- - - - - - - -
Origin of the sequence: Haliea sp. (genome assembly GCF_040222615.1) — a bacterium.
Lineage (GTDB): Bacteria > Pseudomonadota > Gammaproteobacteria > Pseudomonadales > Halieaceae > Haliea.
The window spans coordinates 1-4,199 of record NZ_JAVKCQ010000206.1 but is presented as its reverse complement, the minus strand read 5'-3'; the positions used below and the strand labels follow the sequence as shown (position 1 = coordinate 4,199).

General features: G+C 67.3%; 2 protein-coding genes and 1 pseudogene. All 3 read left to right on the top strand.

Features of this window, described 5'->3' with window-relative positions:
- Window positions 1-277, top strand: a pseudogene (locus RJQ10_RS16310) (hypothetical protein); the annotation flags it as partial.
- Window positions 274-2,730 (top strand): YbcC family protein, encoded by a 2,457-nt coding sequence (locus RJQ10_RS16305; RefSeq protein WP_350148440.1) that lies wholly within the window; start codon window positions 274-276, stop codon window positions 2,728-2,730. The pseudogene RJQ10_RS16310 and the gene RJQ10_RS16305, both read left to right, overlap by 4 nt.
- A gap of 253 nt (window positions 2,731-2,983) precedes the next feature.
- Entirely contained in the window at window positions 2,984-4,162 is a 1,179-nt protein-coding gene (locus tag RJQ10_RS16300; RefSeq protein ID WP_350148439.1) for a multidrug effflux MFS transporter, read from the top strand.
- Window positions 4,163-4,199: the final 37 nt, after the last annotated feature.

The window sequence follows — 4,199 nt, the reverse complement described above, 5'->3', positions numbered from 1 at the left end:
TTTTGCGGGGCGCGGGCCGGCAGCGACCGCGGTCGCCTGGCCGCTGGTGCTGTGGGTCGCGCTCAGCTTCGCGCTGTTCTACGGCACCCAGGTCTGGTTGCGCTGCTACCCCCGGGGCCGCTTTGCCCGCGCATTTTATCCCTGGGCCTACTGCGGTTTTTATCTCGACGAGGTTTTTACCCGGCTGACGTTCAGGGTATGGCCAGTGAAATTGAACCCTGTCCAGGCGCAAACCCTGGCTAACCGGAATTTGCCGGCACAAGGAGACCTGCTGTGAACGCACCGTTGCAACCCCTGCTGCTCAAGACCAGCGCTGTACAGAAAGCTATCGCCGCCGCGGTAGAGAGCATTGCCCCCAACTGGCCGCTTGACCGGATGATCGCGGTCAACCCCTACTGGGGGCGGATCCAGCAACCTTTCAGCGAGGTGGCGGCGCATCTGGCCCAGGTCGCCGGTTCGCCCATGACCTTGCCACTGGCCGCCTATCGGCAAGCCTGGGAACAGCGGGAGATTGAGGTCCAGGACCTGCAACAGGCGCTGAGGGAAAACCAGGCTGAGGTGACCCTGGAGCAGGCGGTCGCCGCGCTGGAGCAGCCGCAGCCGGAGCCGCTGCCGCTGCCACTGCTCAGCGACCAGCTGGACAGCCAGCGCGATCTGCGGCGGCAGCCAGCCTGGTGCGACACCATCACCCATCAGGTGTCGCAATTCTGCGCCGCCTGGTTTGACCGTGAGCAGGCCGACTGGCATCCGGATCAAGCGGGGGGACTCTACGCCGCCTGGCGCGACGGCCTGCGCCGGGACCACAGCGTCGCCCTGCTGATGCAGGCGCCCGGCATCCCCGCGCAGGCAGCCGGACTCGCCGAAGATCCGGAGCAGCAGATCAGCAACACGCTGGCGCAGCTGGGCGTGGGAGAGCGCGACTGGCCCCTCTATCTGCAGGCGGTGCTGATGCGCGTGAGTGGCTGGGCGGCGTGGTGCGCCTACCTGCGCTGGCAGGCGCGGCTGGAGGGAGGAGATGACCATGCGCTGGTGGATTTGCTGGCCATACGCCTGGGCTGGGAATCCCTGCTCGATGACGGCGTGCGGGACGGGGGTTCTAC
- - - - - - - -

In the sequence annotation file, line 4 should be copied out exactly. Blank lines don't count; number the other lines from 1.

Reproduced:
General features: G+C 67.3%; 2 protein-coding genes and 1 pseudogene. All 3 read left to right on the top strand.